America's long distance darling has some inside intel for your marathon season.
Shalane Flanagan's name is already written into the history books as one of the best American long-distance runners of all time. Among the slew of records in her possession is the result of her performance at this year's Berlin Marathon, a 2:21:14, which made her the second fastest American woman in the history of the distance. If you're wondering how the marvel from Marblehead, Massachusetts, is able to get in such sickly-fast shape, she gave us a glimpse into her training regimen, from her go-to strength moves to her post-run recovery routine. For those gearing up for a 26.2 this marathon season—at this weekend's New York City Marathon, for example—Flanagan no doubt serves as an inspiration. Read on.
The Training Regimen: I started training for the Berlin Marathon at the end of June. I spent the first month up at altitude in Park City, Utah, focused on building my base. During this phase, I emphasize high mileage (between 105 and 120 miles a week), which includes a long run of 2 to 3 hours and one speed session, either a fartlek or 400-meter repeats.
I also incorporated a gym session 3 times a week. The gym is an important part of my training because not only does it help me build muscle but most importantly I look at it as injury prevention. I cycle three different kinds of workouts in the gym: balance/stretching/drills, light weights, and heavier lifting. Every gym day has an emphasis on my core, which I consider to be my power house. A strong core keeps my form together at the end of long workouts and marathons. Some of my favorite upper body moves include pull-ups, dips and med ball throws; for legs, I like body squats on bosu ball (single and double), and for abs, I am a fan of crunches, planks and side bends over a big Swiss ball.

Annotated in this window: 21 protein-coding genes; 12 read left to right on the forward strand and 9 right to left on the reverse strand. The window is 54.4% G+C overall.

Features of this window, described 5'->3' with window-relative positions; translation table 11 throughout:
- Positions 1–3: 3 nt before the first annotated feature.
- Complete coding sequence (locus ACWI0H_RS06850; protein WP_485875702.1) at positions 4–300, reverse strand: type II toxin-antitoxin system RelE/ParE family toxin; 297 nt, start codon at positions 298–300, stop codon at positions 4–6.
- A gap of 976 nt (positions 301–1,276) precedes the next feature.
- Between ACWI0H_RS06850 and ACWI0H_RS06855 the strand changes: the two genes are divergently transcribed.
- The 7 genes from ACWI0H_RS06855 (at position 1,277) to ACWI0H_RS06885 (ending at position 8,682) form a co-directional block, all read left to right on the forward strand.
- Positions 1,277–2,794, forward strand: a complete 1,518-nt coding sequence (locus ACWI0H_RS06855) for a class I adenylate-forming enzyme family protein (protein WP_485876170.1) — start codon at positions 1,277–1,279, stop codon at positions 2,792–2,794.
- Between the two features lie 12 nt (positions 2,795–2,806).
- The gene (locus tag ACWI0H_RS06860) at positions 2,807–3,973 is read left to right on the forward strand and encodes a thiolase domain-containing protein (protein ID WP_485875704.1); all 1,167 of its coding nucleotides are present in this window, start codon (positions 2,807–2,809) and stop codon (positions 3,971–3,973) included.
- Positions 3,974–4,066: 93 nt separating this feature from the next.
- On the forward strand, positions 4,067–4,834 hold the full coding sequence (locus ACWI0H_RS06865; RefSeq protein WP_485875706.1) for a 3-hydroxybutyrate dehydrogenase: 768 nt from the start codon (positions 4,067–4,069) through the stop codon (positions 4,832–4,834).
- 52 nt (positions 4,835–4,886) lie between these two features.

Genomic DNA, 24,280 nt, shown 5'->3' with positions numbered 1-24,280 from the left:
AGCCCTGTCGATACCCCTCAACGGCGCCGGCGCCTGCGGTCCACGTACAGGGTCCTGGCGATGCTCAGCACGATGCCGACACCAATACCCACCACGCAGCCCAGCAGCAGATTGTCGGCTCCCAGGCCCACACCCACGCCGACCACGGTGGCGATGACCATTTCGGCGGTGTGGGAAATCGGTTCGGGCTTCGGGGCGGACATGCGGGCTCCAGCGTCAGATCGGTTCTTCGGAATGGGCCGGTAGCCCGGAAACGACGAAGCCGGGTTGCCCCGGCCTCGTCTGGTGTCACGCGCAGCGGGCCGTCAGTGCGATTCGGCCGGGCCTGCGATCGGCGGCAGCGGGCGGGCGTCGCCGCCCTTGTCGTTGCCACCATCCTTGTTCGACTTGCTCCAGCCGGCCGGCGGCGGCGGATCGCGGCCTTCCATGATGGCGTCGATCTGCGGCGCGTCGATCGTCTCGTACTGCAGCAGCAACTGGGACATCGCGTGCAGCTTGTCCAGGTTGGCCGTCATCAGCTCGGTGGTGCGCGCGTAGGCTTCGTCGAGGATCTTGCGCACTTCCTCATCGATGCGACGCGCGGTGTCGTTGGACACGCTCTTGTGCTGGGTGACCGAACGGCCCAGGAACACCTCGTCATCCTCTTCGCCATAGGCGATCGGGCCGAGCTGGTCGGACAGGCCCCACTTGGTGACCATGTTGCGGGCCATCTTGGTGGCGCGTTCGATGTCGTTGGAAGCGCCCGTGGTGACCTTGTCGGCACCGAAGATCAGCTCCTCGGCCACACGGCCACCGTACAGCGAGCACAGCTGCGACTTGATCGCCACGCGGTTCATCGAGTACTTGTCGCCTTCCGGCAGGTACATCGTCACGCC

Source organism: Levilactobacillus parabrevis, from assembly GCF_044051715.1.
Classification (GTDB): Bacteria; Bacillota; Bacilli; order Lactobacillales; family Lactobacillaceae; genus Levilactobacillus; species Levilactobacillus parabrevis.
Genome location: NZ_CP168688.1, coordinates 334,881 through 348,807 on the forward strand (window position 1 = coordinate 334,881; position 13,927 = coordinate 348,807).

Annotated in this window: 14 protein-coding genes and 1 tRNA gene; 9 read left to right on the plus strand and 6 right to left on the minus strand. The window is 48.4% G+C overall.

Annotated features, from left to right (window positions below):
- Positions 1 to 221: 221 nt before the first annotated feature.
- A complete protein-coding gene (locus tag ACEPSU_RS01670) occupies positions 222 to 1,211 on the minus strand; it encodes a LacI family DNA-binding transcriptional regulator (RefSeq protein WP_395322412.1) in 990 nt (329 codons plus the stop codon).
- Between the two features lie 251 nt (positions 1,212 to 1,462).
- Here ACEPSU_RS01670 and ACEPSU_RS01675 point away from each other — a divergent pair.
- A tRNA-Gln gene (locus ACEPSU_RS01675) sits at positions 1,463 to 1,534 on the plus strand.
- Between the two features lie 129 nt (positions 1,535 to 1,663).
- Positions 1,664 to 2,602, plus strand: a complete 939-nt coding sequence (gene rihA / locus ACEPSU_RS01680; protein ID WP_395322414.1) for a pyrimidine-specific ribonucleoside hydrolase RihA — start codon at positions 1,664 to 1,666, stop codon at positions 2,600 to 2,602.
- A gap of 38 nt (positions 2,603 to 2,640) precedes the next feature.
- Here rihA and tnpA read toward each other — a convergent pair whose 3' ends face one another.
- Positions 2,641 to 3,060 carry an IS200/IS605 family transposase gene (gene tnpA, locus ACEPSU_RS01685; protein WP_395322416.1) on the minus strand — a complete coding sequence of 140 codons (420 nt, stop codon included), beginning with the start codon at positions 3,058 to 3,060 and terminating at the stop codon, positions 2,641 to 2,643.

The Nutrition Regimen: My nutrition plan is pretty simple: An emphasis on quality, natural and nutrient-dense foods. My go-to meals and snacks all incorporate proteins, fats, and carbs. A typical lunch or dinner has a lean protein like fish, turkey, chicken, eggs or bison with vegetables, fruit, nuts and a grain like quinoa or farro. My snack is typically a piece of fruit with a KIND bar because I am focused on recovery and keeping my energy levels high. A cheat meal is typically a burger and fries!
The Regeneration Regimen: My recovery routine is focused on replenishing my fuel within 30 minutes of a hard effort. I try to hydrate with an electrolyte drink and a snack that combines protein, fat, and carbs. I also use a foam roller to work out any tight areas that need help. For really deep tissue work, I see a physical therapist or massage therapist. If I am particularly sore or fatigued I will also take an ice bath or swim; I find the hydrotherapy to be helpful in flushing out toxins in the legs.
What’s Up Next: As far as next year, I hope to run another marathon, attack some American road records (10k, 13.1 or marathon), and make the U.S. track and field team for the World Championships in China.
Image: Courtesy of Nike